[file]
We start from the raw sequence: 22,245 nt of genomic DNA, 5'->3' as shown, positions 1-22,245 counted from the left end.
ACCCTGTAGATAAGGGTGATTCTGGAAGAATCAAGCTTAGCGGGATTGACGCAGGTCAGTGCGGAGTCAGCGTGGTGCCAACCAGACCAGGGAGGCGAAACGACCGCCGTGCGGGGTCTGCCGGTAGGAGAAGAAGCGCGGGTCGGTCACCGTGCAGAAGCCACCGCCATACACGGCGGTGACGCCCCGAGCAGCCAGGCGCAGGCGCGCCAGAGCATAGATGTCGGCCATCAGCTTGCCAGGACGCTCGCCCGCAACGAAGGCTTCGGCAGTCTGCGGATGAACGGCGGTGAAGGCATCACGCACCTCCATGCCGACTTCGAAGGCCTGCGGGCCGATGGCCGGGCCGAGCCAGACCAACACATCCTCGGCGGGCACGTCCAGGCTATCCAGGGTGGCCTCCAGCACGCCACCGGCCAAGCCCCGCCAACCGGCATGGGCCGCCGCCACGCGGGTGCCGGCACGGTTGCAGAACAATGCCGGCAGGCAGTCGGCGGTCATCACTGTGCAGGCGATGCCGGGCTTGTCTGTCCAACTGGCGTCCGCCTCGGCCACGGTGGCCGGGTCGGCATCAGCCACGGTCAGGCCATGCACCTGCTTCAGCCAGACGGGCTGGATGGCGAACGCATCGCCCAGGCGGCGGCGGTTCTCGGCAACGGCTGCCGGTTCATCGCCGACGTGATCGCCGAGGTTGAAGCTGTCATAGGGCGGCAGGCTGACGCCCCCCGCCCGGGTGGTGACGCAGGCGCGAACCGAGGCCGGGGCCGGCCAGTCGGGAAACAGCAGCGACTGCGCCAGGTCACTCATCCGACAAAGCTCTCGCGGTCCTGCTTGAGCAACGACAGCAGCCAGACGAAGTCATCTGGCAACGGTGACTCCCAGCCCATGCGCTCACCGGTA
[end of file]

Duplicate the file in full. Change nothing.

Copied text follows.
We start from the raw sequence: 22,245 nt of genomic DNA, 5'->3' as shown, positions 1-22,245 counted from the left end.
ACCCTGTAGATAAGGGTGATTCTGGAAGAATCAAGCTTAGCGGGATTGACGCAGGTCAGTGCGGAGTCAGCGTGGTGCCAACCAGACCAGGGAGGCGAAACGACCGCCGTGCGGGGTCTGCCGGTAGGAGAAGAAGCGCGGGTCGGTCACCGTGCAGAAGCCACCGCCATACACGGCGGTGACGCCCCGAGCAGCCAGGCGCAGGCGCGCCAGAGCATAGATGTCGGCCATCAGCTTGCCAGGACGCTCGCCCGCAACGAAGGCTTCGGCAGTCTGCGGATGAACGGCGGTGAAGGCATCACGCACCTCCATGCCGACTTCGAAGGCCTGCGGGCCGATGGCCGGGCCGAGCCAGACCAACACATCCTCGGCGGGCACGTCCAGGCTATCCAGGGTGGCCTCCAGCACGCCACCGGCCAAGCCCCGCCAACCGGCATGGGCCGCCGCCACGCGGGTGCCGGCACGGTTGCAGAACAATGCCGGCAGGCAGTCGGCGGTCATCACTGTGCAGGCGATGCCGGGCTTGTCTGTCCAACTGGCGTCCGCCTCGGCCACGGTGGCCGGGTCGGCATCAGCCACGGTCAGGCCATGCACCTGCTTCAGCCAGACGGGCTGGATGGCGAACGCATCGCCCAGGCGGCGGCGGTTCTCGGCAACGGCTGCCGGTTCATCGCCGACGTGATCGCCGAGGTTGAAGCTGTCATAGGGCGGCAGGCTGACGCCCCCCGCCCGGGTGGTGACGCAGGCGCGAACCGAGGCCGGGGCCGGCCAGTCGGGAAACAGCAGCGACTGCGCCAGGTCACTCATCCGACAAAGCTCTCGCGGTCCTGCTTGAGCAACGACAGCAGCCAGACGAAGTCATCTGGCAACGGTGACTCCCAGCCCATGCGCTCACCGGTA